As Colorado’s craft beer industry continues to flourish, Odell Brewing Co. in Fort Collins and its owners are investing in the state’s future brewers by pouring $100,000 into the Fermentation Science and Technology program at Colorado State University. The gift is expected to be used primarily for equipping the new brewing lab in the former Early Childhood Center in the Gifford Building on campus.
Jeff Callaway, director of industry outreach for the FST program, said this is not the first time the Odells have contributed to CSU’s fermentation education efforts. “They are longtime supporters; this is not new for them,” he said.
Odell involved early
Jack Avens is a professor in CSU’s Department of Food Science and Human Nutrition who has taught beer brewing since it was simply part of a food processing course. He said Doug Odell has been involved with the program since 2003, when he began visiting Avens’ class as a guest speaker. In 2006, Odell started allowing students in the first Brewing Science and Technology class brew on a commercial scale at his brewery. And in 2008, Odell donated the brewing system currently used at CSU.
“After I heard about the course, it just seemed like a natural connection,” Odell said. He has hosted CSU student internships and has hired CSU graduates who completed Avens’ brewing course. Among those who have taken the course and gone on to careers in the craft beer industry is CSU alumna Linsey Cornish, a former Odell employee who is now head brewer at Horse & Dragon Brewing Co. in Fort Collins.
“Thanks for all you’ve done for the Fort Collins community and for this program,” College of Health and Human Sciences Dean Jeff McCubbin told co-owners Corkie, Doug and Wynne Odell at an informal celebration held July 1 at the brewery, which is celebrating its 25th anniversary. “As we are just embarking on our early years of the fermentation science program, I hope we look back in 25 years and see how far we’ve come. I’m confident the program will be thriving, and it will be because of our early and most dedicated partners and supporters, like you.”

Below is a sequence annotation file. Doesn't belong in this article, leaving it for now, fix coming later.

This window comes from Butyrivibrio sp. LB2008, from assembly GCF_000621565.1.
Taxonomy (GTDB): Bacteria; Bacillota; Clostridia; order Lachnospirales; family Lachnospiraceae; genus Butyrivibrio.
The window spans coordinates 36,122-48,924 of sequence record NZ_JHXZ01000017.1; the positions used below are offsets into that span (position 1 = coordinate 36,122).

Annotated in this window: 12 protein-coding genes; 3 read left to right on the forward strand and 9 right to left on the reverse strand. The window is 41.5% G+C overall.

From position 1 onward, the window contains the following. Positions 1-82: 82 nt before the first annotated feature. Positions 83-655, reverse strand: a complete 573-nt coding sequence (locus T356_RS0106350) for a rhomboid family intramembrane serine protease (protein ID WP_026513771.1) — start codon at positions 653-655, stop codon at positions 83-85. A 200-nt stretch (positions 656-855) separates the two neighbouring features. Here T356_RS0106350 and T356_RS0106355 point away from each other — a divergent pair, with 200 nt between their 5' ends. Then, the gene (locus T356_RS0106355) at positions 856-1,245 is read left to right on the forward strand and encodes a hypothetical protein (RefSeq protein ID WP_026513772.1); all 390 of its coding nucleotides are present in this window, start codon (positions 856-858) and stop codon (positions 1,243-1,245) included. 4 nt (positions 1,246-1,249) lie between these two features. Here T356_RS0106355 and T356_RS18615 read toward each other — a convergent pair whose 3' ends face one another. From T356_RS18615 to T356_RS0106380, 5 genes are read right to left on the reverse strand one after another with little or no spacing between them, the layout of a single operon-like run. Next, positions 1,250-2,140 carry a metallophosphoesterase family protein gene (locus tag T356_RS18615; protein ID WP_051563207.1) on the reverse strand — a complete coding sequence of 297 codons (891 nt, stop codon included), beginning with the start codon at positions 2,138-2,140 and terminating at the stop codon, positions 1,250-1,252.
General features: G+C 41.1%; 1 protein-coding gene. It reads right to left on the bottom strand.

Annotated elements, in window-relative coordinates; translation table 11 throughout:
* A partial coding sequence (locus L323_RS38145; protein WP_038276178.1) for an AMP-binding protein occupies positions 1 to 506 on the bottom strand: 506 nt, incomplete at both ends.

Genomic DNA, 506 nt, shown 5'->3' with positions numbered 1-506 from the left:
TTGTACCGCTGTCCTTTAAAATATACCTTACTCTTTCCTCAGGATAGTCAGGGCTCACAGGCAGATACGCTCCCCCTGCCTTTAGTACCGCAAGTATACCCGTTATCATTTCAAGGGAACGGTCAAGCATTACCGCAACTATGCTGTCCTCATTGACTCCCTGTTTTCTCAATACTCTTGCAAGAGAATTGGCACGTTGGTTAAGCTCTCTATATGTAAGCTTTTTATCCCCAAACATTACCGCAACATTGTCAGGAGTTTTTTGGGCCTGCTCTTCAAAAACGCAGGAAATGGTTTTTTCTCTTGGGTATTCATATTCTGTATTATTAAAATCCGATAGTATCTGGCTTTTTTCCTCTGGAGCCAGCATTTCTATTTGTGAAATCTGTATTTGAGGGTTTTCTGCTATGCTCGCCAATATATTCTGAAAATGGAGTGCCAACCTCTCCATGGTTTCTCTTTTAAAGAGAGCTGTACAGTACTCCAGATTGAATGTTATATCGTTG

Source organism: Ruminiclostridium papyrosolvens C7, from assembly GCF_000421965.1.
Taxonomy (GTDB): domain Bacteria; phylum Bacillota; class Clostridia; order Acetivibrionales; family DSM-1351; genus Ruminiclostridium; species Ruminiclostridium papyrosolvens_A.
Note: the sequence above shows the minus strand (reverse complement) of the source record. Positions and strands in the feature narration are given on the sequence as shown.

“It has been a pleasure to get to know this fantastic group of people, and I am humbled by their generosity and support,” added Michael Pagliassotti, head of the Department of Food Science and Human Nutrition. Each semester the class has been held, the students come up with a creative name for their brew, from “Easy A IPA” to “Study Break IPA,” a 2006 ale that preceded Odell’s rollout of its own IPA. “We did four test brews for our IPA, and I consider Study Break one of them,” Odell recalled.
The $100,000 gift, which is being donated through the Community Foundation of Northern Colorado, is a combined contribution from the brewery and Doug and Wynne Odell. Corkie Odell said it is an effort to support the craft brewing industry as a whole – but she hopes a positive byproduct will be that Odell Brewing hires some well-trained CSU graduates as a result. “We heard that the program needed funds – and those funds won’t magically appear. So we started talking about how we could help out,” Doug Odell said of the donation, lauding the CSU program for “involving industry from the beginning, to find out what they’re looking for in students coming out of the program, and forming this program to what business needs.” Demand for the program has grown significantly; Avens said he turns down 20 to 40 students each semester in the Brewing Science and Technology course. The gift is the second major donation that Fermentation Science and Technology has received this year; in April Anheuser-Busch gave $250,000 to the program.